Rachel Maddow, the Atlantic infrastructure needs you
There are two reasons why I like MSNBC’s Rachel Maddow: she likes to fish for striped bass and she’s an infrastructure geek.
Yet, she has not put the two together on her popular weeknight show despite the obvious connection.
Now’s the time, Rach.
Within the next few weeks, East Coast states will begin outlining the public comment process for a proposal to protect menhaden from commercial overfishing. For decades, humans have treated the bony, oily fish badly, overharvesting them in 34 of the last 52 years to the point where the population is at a historic low.
That’s bad news for stripers, which are having problems of their own and really don’t need a depleted food source on top of filthy water and a nasty fatal disease that has attacked half of the adult population in the Chesapeake Bay.
Forty percent of the East Coast’s menhaden begin their lives in the Chesapeake as do more than 75 percent of striped bass, the kind Maddow likes to catch when they migrate up to Massachusetts in summer.
Menhaden are a vital part of the infrastructure for a sustainable striped bass stock, just as building bridges and roads and replacing old water pipes are necessary parts of a functioning America.
Yet, attempts to protect menhaden, and by extension striped bass, have been thwarted for almost a decade by Omega Protein Corp., which is the only entity still fishing for menhaden in the Virginia portion of the Chesapeake. Maryland prohibited the practice years ago.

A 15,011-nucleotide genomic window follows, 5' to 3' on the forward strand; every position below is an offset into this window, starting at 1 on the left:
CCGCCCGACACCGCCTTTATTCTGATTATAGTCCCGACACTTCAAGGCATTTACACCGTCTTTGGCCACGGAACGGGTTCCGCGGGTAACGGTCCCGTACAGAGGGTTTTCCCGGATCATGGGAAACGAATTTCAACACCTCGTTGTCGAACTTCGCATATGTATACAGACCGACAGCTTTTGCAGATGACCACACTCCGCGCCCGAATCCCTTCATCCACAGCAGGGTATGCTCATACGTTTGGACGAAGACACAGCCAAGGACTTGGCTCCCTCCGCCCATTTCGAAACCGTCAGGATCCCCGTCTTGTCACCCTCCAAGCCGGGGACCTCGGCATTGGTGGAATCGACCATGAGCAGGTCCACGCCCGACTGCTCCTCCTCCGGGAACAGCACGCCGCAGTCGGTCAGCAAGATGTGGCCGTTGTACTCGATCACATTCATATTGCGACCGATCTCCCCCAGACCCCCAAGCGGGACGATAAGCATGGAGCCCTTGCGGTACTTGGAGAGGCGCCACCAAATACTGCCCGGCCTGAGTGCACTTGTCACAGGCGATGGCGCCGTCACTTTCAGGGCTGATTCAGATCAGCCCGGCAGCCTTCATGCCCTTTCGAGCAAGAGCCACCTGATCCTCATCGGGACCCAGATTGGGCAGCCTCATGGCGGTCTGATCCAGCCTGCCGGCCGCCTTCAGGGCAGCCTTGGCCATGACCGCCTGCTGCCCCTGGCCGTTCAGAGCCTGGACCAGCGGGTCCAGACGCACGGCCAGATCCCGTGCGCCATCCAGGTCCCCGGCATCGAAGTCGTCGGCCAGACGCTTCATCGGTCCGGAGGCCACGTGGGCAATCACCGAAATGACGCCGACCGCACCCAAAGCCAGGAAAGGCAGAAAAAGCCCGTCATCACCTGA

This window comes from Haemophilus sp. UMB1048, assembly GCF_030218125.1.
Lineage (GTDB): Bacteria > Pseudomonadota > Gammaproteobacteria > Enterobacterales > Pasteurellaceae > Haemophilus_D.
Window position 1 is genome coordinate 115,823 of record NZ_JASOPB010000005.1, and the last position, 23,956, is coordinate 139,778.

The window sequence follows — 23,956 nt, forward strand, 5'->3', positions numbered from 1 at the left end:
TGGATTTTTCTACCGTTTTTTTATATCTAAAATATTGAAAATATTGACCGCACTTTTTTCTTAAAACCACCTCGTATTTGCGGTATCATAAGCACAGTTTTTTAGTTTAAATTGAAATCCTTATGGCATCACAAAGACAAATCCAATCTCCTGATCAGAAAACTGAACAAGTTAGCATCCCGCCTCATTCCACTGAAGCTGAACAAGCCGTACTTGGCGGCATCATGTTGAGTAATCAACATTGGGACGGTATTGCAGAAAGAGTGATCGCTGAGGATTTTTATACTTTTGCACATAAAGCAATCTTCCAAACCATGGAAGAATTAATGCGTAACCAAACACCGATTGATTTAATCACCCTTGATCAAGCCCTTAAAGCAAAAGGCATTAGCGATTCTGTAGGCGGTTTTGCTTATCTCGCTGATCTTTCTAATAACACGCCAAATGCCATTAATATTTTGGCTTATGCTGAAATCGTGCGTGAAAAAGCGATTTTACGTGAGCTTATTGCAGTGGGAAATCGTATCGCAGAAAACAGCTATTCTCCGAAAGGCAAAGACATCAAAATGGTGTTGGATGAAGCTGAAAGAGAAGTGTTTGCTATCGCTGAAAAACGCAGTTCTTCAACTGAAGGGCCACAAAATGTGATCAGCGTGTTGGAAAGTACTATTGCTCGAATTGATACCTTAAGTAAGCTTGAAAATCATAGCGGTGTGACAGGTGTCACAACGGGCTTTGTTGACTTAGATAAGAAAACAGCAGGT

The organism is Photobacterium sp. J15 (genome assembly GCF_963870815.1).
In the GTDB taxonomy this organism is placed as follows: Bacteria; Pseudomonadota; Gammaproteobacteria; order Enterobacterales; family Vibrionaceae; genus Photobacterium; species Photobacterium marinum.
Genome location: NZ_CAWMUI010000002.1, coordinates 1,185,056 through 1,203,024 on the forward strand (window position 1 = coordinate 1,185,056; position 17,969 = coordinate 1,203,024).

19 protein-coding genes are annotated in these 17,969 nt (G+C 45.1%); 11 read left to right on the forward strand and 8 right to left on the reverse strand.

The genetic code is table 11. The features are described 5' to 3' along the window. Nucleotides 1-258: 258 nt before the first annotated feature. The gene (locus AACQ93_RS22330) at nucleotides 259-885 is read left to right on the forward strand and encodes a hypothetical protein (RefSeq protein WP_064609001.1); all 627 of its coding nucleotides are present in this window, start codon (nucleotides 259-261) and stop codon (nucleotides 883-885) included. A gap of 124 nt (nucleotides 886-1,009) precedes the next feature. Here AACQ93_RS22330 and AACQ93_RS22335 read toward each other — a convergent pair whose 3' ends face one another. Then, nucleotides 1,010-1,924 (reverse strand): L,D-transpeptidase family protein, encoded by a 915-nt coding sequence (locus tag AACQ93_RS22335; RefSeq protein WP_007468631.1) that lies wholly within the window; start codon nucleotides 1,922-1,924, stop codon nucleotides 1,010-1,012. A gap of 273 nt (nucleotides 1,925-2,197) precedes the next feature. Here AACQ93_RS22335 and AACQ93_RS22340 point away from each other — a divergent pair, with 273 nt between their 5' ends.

Old Dominion politicians protect Omega and the 300 jobs at the fish processing plant on Virginia’s Northern Neck in extraordinary ways. In return, they have received thousands of dollars in campaign contributions.
But after years of stalling, members of the Atlantic States Marine Fisheries Commission finally showed some gumption, voting last week to let the public discuss five options to reduce the menhaden harvest, the first step in updating a decade-old policy. Regular folks from Maine to Florida will get a chance to speak up for a small fish that nourishes a bigger fish that nourishes the spirit of many an angler--like Maddow, you and me.
Omega, like any successful company, has money and lawyers to protect its interests. In a brilliant tactical move, it has switched the focus from itself to the economic future of small bait companies up and down the coast that supply menhaden to lobstermen and blue crab harvesters.
That is likely to give some ASMFC representatives pause in November when they vote in Boston on a harvest reduction plan.
If a bridge is falling down, you replace it. If a road is clogged beyond capacity, you widen it. If a water main bursts, you lay some new pipe. And if the primary food of striped bass is at historically low levels, you restock the pantry.
Infrastructure isn’t sexy. But, as Maddow likes to say, it is vital.